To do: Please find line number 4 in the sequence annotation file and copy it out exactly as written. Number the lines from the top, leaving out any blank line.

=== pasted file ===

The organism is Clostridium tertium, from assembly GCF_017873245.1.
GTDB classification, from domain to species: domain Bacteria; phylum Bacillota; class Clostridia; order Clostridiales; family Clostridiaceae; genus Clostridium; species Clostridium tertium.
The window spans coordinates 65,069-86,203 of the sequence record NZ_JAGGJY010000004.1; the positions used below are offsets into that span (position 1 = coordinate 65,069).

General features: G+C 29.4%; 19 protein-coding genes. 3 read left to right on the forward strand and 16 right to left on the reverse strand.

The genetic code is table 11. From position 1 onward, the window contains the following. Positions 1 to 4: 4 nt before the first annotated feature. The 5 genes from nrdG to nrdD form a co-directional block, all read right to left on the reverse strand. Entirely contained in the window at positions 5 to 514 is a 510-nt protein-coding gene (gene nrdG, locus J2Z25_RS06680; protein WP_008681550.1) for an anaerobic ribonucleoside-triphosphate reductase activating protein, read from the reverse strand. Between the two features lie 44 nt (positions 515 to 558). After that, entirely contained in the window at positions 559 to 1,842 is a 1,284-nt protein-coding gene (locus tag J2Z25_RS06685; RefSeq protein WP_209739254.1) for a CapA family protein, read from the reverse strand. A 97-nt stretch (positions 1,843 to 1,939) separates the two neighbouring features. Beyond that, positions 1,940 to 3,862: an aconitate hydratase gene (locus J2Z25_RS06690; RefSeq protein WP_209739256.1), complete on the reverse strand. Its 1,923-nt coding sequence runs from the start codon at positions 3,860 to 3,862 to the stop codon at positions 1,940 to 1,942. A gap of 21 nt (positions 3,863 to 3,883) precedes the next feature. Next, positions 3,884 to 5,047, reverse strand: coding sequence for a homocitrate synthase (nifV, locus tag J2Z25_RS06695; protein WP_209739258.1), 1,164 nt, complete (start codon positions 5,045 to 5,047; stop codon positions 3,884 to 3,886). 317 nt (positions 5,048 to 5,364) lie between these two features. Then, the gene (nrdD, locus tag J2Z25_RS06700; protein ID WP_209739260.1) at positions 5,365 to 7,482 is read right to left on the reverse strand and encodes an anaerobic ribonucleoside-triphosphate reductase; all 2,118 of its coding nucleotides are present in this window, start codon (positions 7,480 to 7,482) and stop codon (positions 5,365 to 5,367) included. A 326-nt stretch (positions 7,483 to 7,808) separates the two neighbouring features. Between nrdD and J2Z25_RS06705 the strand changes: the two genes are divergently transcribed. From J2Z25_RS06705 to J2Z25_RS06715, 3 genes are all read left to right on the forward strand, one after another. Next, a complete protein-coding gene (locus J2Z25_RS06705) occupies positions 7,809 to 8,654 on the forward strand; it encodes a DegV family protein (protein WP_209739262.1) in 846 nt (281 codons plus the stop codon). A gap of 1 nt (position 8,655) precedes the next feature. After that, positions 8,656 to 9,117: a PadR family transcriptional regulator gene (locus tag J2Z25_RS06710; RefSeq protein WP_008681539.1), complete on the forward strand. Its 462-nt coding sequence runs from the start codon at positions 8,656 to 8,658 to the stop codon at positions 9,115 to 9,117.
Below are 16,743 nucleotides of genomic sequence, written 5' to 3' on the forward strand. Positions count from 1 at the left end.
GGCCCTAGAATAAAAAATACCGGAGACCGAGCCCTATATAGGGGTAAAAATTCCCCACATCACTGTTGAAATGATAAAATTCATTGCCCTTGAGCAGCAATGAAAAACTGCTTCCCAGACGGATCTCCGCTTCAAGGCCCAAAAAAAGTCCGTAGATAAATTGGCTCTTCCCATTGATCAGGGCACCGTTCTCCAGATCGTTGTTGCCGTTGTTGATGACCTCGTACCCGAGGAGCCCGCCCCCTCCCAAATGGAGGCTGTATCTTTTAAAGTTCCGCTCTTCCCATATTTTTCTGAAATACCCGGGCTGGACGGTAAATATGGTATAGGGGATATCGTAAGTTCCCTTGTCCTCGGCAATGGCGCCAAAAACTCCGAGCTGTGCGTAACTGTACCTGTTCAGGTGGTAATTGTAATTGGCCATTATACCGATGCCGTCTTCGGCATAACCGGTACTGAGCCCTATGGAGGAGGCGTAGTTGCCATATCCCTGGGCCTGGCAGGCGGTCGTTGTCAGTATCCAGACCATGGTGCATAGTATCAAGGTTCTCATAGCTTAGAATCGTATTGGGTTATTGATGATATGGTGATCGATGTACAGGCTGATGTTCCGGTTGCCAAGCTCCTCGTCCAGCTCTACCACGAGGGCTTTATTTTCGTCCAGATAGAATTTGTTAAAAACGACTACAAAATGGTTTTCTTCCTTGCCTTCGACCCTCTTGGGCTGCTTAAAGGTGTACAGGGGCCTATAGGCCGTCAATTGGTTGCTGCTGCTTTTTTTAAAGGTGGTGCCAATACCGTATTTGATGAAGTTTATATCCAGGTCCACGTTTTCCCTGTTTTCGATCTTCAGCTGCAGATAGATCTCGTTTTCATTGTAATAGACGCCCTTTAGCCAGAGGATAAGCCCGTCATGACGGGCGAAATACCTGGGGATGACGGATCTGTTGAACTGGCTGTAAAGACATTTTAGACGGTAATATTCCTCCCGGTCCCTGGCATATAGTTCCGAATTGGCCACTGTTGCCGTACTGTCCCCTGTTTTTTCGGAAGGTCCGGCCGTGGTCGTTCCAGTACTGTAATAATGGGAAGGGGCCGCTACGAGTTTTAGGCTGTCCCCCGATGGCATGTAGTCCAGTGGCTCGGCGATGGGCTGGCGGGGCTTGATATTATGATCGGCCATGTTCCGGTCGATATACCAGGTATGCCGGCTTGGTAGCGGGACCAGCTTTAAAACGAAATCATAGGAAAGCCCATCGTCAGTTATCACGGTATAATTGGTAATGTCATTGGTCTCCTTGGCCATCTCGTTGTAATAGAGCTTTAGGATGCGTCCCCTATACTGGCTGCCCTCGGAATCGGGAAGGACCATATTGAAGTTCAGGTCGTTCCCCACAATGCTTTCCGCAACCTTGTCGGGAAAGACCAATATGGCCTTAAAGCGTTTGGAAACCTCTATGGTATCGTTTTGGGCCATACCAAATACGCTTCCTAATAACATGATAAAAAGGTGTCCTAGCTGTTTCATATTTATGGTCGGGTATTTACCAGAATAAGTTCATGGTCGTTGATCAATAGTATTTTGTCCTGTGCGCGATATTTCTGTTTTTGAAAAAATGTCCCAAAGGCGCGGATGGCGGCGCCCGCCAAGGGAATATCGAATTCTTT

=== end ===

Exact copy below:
General features: G+C 29.4%; 19 protein-coding genes. 3 read left to right on the forward strand and 16 right to left on the reverse strand.